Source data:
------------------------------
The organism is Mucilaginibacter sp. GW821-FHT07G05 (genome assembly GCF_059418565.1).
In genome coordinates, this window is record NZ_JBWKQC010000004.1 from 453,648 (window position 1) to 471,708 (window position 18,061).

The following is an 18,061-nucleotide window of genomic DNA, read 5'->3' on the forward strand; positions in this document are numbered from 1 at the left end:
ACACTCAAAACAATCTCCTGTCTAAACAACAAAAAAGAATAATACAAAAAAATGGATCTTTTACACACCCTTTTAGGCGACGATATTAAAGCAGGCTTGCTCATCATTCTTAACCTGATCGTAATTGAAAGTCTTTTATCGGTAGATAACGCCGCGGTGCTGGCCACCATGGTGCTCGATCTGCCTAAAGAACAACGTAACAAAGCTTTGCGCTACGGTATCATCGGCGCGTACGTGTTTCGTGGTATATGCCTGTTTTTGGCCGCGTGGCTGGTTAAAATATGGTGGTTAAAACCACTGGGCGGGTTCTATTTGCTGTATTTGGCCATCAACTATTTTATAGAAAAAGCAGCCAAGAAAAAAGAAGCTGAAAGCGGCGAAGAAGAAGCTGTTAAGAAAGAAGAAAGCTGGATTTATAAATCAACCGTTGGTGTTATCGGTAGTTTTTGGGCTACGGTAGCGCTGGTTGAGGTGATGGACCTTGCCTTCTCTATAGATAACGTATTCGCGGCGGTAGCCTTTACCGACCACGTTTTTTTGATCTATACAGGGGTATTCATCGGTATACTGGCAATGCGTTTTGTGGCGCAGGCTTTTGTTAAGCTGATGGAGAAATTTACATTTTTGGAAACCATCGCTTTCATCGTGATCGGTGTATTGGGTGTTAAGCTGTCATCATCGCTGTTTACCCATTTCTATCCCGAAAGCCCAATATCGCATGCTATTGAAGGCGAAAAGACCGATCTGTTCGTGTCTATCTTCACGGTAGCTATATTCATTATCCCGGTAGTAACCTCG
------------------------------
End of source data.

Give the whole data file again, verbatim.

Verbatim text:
The organism is Mucilaginibacter sp. GW821-FHT07G05 (genome assembly GCF_059418565.1).
In genome coordinates, this window is record NZ_JBWKQC010000004.1 from 453,648 (window position 1) to 471,708 (window position 18,061).

The following is an 18,061-nucleotide window of genomic DNA, read 5'->3' on the forward strand; positions in this document are numbered from 1 at the left end:
ACACTCAAAACAATCTCCTGTCTAAACAACAAAAAAGAATAATACAAAAAAATGGATCTTTTACACACCCTTTTAGGCGACGATATTAAAGCAGGCTTGCTCATCATTCTTAACCTGATCGTAATTGAAAGTCTTTTATCGGTAGATAACGCCGCGGTGCTGGCCACCATGGTGCTCGATCTGCCTAAAGAACAACGTAACAAAGCTTTGCGCTACGGTATCATCGGCGCGTACGTGTTTCGTGGTATATGCCTGTTTTTGGCCGCGTGGCTGGTTAAAATATGGTGGTTAAAACCACTGGGCGGGTTCTATTTGCTGTATTTGGCCATCAACTATTTTATAGAAAAAGCAGCCAAGAAAAAAGAAGCTGAAAGCGGCGAAGAAGAAGCTGTTAAGAAAGAAGAAAGCTGGATTTATAAATCAACCGTTGGTGTTATCGGTAGTTTTTGGGCTACGGTAGCGCTGGTTGAGGTGATGGACCTTGCCTTCTCTATAGATAACGTATTCGCGGCGGTAGCCTTTACCGACCACGTTTTTTTGATCTATACAGGGGTATTCATCGGTATACTGGCAATGCGTTTTGTGGCGCAGGCTTTTGTTAAGCTGATGGAGAAATTTACATTTTTGGAAACCATCGCTTTCATCGTGATCGGTGTATTGGGTGTTAAGCTGTCATCATCGCTGTTTACCCATTTCTATCCCGAAAGCCCAATATCGCATGCTATTGAAGGCGAAAAGACCGATCTGTTCGTGTCTATCTTCACGGTAGCTATATTCATTATCCCGGTAGTAACCTCG